Version Control System
Version Control System: This is a system that accurately records changes to a file or set of files over time so that you can retrieve or recall specific versions later. Taking for example, software source code as the files being version controlled. Also Version Control System (VCS) can also be said to be root or source control systems used to track changes to software development projects, it allows the team members to change and collaborate on the same files. VCS gives room for software developers to work simultaneously on code and isolate their own work through branches that keep code changes protected from the changes in other branches, developers can merge codes together if and when ready. Developers can automatically track their work, view history of all changes effect and revert to previous versions of software when needed. Repository “repo” is where all the branches and codes changes are kept.
Team of software developers use version control systems to streamline the development process manage code for multiple projects and maintain a history of code changes. Version Control Systems is the appropriate tool needed for large, fast-changing projects with many authors to track changes and avoid general chaos. A good VCS does the following:
- Track Changes. As files are updated, you can leave messages explaining why the change happened (stored in the VCS, not the file). This makes it easy to see how a file is evolving over time, and why.
- Backup and Restore. Files are saved as they are edited, and you can jump to any moment in time. Example is to retrieve that file as it was on Aug 6, 2016.
- Synchronization. Allow developers to share files and stay up-to-date with the latest version.
- Short-term undo. It is well understood as in when you throw away your changes and go back to the “last known good” version in the database.
- Long-term undo. Sometimes we mess up bad. Suppose you made a change a year ago, and it had a bug. Jump back to the old version, and see what change was made that day.
- Track Ownership. A VCS tags every change with the name of the person who made it for proper and adequate retrieval or recalling .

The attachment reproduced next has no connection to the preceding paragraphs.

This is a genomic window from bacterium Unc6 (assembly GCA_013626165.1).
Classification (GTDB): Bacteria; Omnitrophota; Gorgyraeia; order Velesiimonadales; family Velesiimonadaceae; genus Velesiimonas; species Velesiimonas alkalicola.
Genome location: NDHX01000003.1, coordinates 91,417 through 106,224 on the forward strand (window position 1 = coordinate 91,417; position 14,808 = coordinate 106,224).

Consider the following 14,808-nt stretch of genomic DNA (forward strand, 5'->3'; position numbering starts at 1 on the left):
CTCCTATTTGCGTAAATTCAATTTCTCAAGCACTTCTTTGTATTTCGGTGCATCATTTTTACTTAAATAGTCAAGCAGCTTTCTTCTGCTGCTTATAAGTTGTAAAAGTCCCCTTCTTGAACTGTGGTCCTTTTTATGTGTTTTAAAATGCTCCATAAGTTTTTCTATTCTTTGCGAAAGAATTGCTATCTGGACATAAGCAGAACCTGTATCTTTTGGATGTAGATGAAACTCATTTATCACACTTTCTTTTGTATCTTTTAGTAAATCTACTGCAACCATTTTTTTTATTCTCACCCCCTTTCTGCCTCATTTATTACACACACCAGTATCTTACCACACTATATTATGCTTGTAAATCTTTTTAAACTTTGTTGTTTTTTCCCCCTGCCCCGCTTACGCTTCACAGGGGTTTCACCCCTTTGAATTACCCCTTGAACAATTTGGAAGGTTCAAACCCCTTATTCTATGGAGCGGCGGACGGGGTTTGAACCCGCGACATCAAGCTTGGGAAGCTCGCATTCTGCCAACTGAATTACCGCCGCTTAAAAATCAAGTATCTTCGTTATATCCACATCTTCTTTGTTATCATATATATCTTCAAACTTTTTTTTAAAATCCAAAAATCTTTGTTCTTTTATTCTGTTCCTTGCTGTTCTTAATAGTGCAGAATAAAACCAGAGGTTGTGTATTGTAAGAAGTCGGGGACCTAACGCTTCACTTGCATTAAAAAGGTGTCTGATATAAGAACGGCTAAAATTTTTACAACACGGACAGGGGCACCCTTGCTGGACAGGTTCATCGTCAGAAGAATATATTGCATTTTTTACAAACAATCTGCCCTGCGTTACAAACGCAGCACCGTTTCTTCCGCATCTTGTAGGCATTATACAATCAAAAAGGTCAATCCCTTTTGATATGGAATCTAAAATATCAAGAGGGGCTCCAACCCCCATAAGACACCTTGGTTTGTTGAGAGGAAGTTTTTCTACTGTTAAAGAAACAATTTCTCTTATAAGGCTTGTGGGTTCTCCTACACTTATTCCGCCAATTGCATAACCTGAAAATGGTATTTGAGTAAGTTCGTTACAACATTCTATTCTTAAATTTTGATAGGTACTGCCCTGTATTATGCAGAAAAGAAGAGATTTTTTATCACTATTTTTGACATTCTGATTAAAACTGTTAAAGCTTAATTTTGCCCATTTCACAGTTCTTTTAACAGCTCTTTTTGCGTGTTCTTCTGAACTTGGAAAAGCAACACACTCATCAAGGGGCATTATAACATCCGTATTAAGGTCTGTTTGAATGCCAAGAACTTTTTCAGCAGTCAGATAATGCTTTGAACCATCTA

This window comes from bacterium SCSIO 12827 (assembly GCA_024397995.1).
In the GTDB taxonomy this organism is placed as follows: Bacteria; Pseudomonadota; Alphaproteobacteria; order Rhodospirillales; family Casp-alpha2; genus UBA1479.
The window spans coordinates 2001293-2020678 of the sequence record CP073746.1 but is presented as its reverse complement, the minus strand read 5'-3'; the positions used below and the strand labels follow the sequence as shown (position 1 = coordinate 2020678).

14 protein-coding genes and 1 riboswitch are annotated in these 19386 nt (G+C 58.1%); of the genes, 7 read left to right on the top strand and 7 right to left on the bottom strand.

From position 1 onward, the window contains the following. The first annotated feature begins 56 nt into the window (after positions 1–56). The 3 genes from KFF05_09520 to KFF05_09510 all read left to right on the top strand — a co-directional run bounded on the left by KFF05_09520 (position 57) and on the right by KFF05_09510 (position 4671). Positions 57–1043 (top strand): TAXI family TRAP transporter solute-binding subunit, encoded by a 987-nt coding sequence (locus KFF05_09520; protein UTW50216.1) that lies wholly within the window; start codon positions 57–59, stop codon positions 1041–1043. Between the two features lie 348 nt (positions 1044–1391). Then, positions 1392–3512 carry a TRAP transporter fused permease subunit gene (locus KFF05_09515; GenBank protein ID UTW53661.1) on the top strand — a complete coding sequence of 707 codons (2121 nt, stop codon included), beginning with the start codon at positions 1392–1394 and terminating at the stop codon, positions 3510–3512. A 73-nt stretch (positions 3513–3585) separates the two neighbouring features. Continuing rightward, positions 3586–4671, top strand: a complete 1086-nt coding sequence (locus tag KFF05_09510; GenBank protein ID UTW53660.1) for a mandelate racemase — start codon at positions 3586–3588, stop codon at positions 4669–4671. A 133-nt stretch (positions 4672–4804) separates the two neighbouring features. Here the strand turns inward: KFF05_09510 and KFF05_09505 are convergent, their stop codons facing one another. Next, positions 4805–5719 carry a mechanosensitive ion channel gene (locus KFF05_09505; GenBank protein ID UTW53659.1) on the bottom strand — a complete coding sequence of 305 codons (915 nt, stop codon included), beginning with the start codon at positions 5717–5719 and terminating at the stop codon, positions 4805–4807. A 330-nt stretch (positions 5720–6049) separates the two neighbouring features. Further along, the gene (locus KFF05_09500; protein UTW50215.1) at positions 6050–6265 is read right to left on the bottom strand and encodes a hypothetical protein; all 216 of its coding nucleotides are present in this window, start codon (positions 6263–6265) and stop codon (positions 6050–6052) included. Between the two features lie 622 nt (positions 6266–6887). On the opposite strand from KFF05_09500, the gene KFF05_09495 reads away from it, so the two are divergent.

- Branching and merging. A larger sandbox. You can branch a copy of your code into a separate area and modify it in isolation (tracking changes separately). Later, you can merge your work back into the common area.
- Repository (repo): The database storing the files.
- Server: The computer storing the repo.
- Client: The computer connecting to the repo.
- Working Copy: Your local directory of files, where you make changes.
- Trunk/Main: The primary location for code in the repo
- Add: Put a file into the repo for the first time, i.e. begin tracking it with Version Control.
- Revision: What version a file is on (v1, v2, v3, etc.).
- Head: The latest revision in the repo.
- Check out: Download a file from the repo.
- Check in: Upload a file to the repository (if it has changed). The file gets a new revision number, and people can “check out” the latest one.
- Checking Message: A short message describing what was changed.
- Change log/History: A list of changes made to a file since it was created.
- Update/Sync: Synchronize your files with the latest from the repository. This lets you grab the latest revisions of all files.
- Revert: Throw away your local changes and reload the latest version from the repository.
- Branch: Create a separate copy of a file/folder for private use (bug fixing, testing, etc). Branch is both a verb (“branch the code”) and a noun (“Which branch is it in?”).
- Diff/Change/Delta: Finding the differences between two files. Useful for seeing what changed between revisions.
- Merge (or patch): Apply the changes from one file to another, to bring it up-to-date. For example, you can merge features from one branch into another.
- Conflict: When pending changes to a file contradict each other (both changes cannot be applied).
- Resolve: Fixing the changes that contradict each other and checking in the correct version.
- Locking: Taking control of a file so nobody else can edit it until you unlock it. Some version control systems use this to avoid conflicts.
- Breaking the lock: Forcibly unlocking a file so you can edit it. It may be needed if someone locks a file and goes on vacation.
- Check out for edit: Checking out an “editable” version of a file. Some VCS have editable files by default, others require an explicit command.
For clarity: a typical scenario goes like this:
Afeez adds a file (list.txt) to the repository. He checks it out, makes a change (puts “gari” on the list), and checks it back in with a checking message (“Added required item.”). The next morning, Davis updates his local working set and sees the latest revision of list.txt, which contains “gari”. He can browse the change log or diff to see that Davis put “gari” the day before.